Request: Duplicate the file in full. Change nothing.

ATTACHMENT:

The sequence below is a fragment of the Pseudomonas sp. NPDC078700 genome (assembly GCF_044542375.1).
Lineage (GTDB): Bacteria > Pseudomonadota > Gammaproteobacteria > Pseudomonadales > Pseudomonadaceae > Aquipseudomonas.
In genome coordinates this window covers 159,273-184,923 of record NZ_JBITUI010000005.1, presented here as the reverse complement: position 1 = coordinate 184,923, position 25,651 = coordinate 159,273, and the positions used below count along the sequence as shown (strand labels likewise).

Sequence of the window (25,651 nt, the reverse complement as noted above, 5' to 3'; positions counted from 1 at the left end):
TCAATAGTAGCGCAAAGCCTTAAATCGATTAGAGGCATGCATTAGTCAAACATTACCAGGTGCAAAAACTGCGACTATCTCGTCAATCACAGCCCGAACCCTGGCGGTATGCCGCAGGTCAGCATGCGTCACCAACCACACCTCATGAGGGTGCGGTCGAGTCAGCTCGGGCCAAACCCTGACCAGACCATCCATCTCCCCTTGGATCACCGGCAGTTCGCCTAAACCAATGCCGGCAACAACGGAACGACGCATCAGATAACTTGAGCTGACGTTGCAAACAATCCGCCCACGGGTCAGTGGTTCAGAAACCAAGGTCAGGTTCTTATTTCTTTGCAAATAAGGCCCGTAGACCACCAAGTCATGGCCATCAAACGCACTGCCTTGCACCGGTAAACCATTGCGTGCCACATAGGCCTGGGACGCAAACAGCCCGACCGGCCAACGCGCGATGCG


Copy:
The sequence below is a fragment of the Pseudomonas sp. NPDC078700 genome (assembly GCF_044542375.1).
Lineage (GTDB): Bacteria > Pseudomonadota > Gammaproteobacteria > Pseudomonadales > Pseudomonadaceae > Aquipseudomonas.
In genome coordinates this window covers 159,273-184,923 of record NZ_JBITUI010000005.1, presented here as the reverse complement: position 1 = coordinate 184,923, position 25,651 = coordinate 159,273, and the positions used below count along the sequence as shown (strand labels likewise).

Sequence of the window (25,651 nt, the reverse complement as noted above, 5' to 3'; positions counted from 1 at the left end):
TCAATAGTAGCGCAAAGCCTTAAATCGATTAGAGGCATGCATTAGTCAAACATTACCAGGTGCAAAAACTGCGACTATCTCGTCAATCACAGCCCGAACCCTGGCGGTATGCCGCAGGTCAGCATGCGTCACCAACCACACCTCATGAGGGTGCGGTCGAGTCAGCTCGGGCCAAACCCTGACCAGACCATCCATCTCCCCTTGGATCACCGGCAGTTCGCCTAAACCAATGCCGGCAACAACGGAACGACGCATCAGATAACTTGAGCTGACGTTGCAAACAATCCGCCCACGGGTCAGTGGTTCAGAAACCAAGGTCAGGTTCTTATTTCTTTGCAAATAAGGCCCGTAGACCACCAAGTCATGGCCATCAAACGCACTGCCTTGCACCGGTAAACCATTGCGTGCCACATAGGCCTGGGACGCAAACAGCCCGACCGGCCAACGCGCGATGCG